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I think snap caps for your high end shotgun will be the best money ever spent. For around $12-35 you can use them after shooting to release firing pin and assure your hammer spring wont become weak and cause misfiring and factory rebuilding of your shotgun. TRUST ME!!!

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of course i know these things!

but why do you need them? can't you just pull the trigger after unloading to release the firing pin?


NEED is a big word, yes you could just pull the trigger if you really really wanted to store your gun with the hammer down. Like I said I think they are great for becoming familiar with the workings of a new gun, or for making sure the gun still works like you think it should after you make a big change without having to use live ammo right away.


Springs that stay extended or compressed don't wear out it's the movement between extension and compression that wears them out.



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I asked my buddy to weigh in on this subject a while back.


He has a Master's Degree in Mechanical Engineering, specializing in machine design and strength of materials. Alas, I have only a Bachelors Degree in Mechanical Engineering, so obviously, he's smarter than me.


His answer?


It depends.


It depends on the material and the level of stress seen in the sprung (cocked position) and the unsprung (hammer down) position.


Metals used for springs DO INDEED take a set, that is, if kept in a stressed condition for long periods of time, the metal will actually "creep" (and yes, that really is an engineering term.) Which is why your hammer springs get shorter over time, because regardless of whether the hammer is cocked or uncocked, the hammer spring is under stress. Its just under higher stress when its cocked.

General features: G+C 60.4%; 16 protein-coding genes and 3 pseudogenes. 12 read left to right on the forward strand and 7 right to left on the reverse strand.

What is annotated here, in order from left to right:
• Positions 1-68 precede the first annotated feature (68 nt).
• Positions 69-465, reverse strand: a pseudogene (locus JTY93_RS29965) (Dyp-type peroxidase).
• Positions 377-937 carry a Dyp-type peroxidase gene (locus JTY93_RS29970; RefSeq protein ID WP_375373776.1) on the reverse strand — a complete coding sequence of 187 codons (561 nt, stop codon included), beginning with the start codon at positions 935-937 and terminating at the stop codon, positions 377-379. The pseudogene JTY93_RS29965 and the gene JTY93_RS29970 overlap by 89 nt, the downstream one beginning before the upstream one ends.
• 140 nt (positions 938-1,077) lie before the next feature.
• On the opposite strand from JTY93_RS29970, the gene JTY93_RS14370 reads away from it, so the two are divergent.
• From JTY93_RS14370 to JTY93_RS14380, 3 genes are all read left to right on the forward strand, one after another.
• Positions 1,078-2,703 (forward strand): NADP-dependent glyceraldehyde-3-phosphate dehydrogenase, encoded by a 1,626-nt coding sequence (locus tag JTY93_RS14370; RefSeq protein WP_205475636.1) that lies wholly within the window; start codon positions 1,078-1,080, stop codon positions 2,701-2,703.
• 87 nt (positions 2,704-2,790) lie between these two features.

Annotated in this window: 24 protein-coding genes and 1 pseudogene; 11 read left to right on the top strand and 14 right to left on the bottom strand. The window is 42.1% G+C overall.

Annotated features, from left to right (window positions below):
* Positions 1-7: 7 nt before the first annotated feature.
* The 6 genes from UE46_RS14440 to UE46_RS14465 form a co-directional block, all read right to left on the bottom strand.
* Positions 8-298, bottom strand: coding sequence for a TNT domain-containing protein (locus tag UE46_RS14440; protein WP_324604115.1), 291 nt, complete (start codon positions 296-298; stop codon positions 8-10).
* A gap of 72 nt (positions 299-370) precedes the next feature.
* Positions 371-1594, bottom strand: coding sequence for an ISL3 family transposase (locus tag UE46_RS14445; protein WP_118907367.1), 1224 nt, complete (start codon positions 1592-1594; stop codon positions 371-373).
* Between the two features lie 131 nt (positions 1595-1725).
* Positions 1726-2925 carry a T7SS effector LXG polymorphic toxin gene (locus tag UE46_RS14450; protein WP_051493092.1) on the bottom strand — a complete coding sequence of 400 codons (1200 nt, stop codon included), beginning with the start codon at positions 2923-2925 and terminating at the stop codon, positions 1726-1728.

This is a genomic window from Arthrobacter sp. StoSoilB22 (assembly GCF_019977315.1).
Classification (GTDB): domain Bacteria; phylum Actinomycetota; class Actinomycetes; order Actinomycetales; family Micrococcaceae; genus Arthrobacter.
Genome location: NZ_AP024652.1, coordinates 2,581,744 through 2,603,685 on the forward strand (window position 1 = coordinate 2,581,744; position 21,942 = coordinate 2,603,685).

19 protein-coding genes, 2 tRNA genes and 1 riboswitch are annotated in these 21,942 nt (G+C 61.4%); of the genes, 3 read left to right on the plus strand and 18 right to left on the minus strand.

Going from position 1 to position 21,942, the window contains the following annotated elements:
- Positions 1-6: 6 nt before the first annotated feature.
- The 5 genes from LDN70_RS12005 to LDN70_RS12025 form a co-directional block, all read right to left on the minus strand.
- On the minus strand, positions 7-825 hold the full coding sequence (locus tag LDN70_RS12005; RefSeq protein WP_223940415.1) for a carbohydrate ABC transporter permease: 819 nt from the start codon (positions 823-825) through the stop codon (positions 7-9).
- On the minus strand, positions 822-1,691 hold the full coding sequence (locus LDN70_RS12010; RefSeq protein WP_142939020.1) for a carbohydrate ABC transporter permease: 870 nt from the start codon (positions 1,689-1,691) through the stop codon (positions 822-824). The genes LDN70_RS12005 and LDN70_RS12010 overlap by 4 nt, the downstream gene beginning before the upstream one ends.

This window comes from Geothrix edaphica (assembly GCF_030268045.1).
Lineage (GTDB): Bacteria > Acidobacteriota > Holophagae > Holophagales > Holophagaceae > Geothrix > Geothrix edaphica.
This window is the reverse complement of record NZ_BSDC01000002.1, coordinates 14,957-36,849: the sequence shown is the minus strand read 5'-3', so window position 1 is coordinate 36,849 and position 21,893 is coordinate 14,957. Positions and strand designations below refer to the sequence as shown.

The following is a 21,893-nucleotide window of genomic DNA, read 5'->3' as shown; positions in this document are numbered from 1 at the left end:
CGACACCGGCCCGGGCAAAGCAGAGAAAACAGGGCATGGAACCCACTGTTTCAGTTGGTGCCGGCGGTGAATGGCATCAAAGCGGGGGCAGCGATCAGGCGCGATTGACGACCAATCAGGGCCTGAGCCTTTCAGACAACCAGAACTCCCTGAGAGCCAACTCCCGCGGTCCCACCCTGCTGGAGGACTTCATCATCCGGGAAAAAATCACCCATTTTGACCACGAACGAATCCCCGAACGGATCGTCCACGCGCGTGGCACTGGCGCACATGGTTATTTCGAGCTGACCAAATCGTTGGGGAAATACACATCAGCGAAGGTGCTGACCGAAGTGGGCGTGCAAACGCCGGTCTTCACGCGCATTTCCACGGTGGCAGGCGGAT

However, cycles (each time you take a shot) will fatigue a spring as well. And in the case of someone who shoots 5,000 targets a year, spring fatigue due to cycles may indeed be the governing cause of spring weakening, and not creep due to storing it in a stressed position.


So, for guns used occasionally, like hunting guns, snap caps may indeed extend the life of the hammer spring.


On the other hand, for guns that are used regularly, like competitive trap guns, chances are that using a snap cap may be of limited benefit.


Will a snap cap harm anything? Oh, probably not.


Do you NEED them? Oh, probably not.


I use my snap caps for practicing mounting my gun and improving my swing to the target in my basement.


As with all things...your mileage may vary.


Probably the right answer is, if you shoot A LOT with your guns, you should replace your hammer springs periodically.


If you DO use snap caps before you store your guns, make doggone sure its really a snap cap and not a live round!

Edited by timb99
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